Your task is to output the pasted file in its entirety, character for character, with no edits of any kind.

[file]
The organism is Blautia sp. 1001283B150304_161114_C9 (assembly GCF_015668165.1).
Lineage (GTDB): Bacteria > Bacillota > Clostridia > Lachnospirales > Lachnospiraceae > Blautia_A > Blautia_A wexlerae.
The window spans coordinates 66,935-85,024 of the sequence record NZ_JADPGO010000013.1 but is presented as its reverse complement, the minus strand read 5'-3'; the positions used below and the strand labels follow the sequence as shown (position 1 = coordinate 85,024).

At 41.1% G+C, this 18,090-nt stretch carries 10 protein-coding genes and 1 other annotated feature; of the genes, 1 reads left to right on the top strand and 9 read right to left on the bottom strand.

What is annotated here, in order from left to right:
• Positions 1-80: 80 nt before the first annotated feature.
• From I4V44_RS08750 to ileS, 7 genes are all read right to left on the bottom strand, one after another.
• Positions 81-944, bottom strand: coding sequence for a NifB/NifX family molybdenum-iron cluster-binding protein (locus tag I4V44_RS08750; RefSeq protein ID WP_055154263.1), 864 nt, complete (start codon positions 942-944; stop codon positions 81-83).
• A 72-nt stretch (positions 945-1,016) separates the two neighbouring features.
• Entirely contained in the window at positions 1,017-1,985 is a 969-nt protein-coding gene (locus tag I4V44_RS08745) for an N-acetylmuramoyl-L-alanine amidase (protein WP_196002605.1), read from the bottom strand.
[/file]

The organism is Blautia sp. 1001283B150304_161114_C9 (assembly GCF_015668165.1).
Lineage (GTDB): Bacteria > Bacillota > Clostridia > Lachnospirales > Lachnospiraceae > Blautia_A > Blautia_A wexlerae.
The window spans coordinates 66,935-85,024 of the sequence record NZ_JADPGO010000013.1 but is presented as its reverse complement, the minus strand read 5'-3'; the positions used below and the strand labels follow the sequence as shown (position 1 = coordinate 85,024).

At 41.1% G+C, this 18,090-nt stretch carries 10 protein-coding genes and 1 other annotated feature; of the genes, 1 reads left to right on the top strand and 9 read right to left on the bottom strand.

What is annotated here, in order from left to right:
• Positions 1-80: 80 nt before the first annotated feature.
• From I4V44_RS08750 to ileS, 7 genes are all read right to left on the bottom strand, one after another.
• Positions 81-944, bottom strand: coding sequence for a NifB/NifX family molybdenum-iron cluster-binding protein (locus tag I4V44_RS08750; RefSeq protein ID WP_055154263.1), 864 nt, complete (start codon positions 942-944; stop codon positions 81-83).
• A 72-nt stretch (positions 945-1,016) separates the two neighbouring features.
• Entirely contained in the window at positions 1,017-1,985 is a 969-nt protein-coding gene (locus tag I4V44_RS08745) for an N-acetylmuramoyl-L-alanine amidase (protein WP_196002605.1), read from the bottom strand.